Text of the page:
• Broken bones and pelvic injuries.
  • Bruises and lacerations.
  • Wrongful death.

State Laws Regarding Pedestrian Accidents

While state laws governing cars and pedestrians vary wildly, in general, motor vehicle drivers owe a duty of care to pedestrians, bicyclists, motorcyclists, and others using the road.

The California Vehicle Code, for example, provides that:

  • All drivers have a responsibility to exercise due care and look out for the safety of pedestrians.
  • Pedestrians have the right-of-way at most intersections. This means that drivers must yield to allow pedestrians to safely cross the street.
  • Motorists may not drive on a sidewalk unless it’s needed to cross the street.
  • As they approach an intersection, motorists must slow down and get ready to stop.
  • Drivers must stop at least five feet from a crosswalk to allow pedestrians to cross the road.
  • All motorists must yield to a blind person using their cane to signal that they wish to enter a crosswalk.
  • Whenever a motorist has stopped at a crosswalk to allow a pedestrian to cross the roadway, the driver of any other vehicle approaching from behind may not overtake and pass the stopped vehicle.
  • All drivers may be negligent if their failure to exercise due care causes a pedestrian accident or injury.

Responsibilities of the Pedestrian

Under California Vehicle Code Section 21954, pedestrians also have certain rights and responsibilities:

  • Pedestrians have the right of way, regardless of whether they are crossing in a marked or unmarked crosswalk.
  • Pedestrians must not cross the road at any place except in a crosswalk.
  • If a pedestrian is crossing an intersection at any point other than within a marked or unmarked crosswalk, they shall yield the right-of-way to all motor vehicles on the road.
  • Pedestrians must obey the traffic rules. However, a driver is still obliged to yield the right-of-way to the pedestrian, even if the walker is not following the rules.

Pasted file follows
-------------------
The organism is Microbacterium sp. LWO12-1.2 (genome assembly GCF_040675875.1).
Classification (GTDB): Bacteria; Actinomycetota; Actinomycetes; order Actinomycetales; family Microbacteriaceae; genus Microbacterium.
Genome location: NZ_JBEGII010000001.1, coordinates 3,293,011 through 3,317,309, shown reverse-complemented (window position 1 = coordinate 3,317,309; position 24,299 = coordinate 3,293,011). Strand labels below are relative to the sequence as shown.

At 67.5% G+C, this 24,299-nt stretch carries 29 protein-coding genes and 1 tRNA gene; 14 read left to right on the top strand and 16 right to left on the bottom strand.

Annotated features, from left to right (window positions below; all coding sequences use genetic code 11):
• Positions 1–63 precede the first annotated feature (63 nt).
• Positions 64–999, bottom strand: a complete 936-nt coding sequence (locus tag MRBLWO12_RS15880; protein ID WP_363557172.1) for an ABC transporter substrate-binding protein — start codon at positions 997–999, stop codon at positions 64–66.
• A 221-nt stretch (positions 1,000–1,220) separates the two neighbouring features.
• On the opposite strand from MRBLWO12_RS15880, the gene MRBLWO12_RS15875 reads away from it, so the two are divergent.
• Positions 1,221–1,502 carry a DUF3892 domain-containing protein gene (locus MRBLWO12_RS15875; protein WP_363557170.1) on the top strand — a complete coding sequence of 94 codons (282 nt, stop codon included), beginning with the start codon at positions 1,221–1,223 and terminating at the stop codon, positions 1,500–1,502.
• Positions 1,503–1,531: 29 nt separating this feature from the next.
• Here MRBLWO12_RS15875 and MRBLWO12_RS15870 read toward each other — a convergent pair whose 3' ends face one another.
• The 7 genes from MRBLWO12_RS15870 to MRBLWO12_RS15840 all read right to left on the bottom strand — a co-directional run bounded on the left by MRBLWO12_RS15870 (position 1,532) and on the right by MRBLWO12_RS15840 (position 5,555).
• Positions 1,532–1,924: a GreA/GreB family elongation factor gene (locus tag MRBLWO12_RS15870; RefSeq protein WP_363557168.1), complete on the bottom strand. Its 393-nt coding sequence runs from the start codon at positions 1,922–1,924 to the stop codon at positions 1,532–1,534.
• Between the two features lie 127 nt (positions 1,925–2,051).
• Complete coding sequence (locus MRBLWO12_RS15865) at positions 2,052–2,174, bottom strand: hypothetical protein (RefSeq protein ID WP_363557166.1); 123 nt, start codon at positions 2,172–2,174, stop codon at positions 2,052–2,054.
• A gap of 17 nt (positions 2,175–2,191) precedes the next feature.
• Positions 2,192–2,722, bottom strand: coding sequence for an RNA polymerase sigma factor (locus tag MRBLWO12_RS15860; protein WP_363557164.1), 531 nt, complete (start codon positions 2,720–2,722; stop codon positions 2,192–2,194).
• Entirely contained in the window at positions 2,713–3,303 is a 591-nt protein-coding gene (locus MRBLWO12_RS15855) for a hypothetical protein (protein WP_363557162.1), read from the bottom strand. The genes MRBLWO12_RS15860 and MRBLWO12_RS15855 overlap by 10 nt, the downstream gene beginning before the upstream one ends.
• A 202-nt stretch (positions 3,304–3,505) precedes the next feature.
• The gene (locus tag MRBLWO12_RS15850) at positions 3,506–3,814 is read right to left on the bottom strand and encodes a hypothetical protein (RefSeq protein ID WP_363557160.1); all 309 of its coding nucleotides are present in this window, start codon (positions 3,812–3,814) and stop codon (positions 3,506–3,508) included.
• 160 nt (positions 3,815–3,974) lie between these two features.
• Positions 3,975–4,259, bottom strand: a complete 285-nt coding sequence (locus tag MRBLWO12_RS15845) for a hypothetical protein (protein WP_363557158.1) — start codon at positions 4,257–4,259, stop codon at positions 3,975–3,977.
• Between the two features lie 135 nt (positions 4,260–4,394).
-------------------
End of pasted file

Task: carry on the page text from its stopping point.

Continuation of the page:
• Pedestrians must walk close to his or her right-hand edge of the roadway.

Fault in Pedestrian Accidents

After taking care of the victim’s health and safety, assessing responsibility for the accident is the next concern. Pedestrian accidents are almost always the result of driver negligence. To establish liability, the injured person must prove that the driver drove negligently when the crash happened.

Negligence is a failure to behave with the level of care that someone of ordinary prudence would have exercised under the same circumstances.

Establishing negligence in a pedestrian injury case requires four elements:

  • The person at fault owed the victim a duty of care. Drivers must use reasonable care to avoid harming pedestrians or anyone on the road. Every accident is unique. The circumstances of each accident will determine the driver’s legal duty.
  • The person at fault failed to uphold the duty of care. This can happen in countless ways. For example, the driver may have been speeding, distracted, or under the influence of drugs or alcohol.
  • The negligence of the person at fault caused the victim’s injuries. Thus, the question here is whether the defendant’s actions hurt the plaintiff.
  • The perpetrator’s negligence harmed the victim. What harm or losses did the victim suffer? This point is often in dispute. Records and other evidence help prove the type and extent of the losses.

In a pedestrian accident, the driver of the car is generally identified as the party at fault. However, in some cases, other parties may have played a part in causing the accident.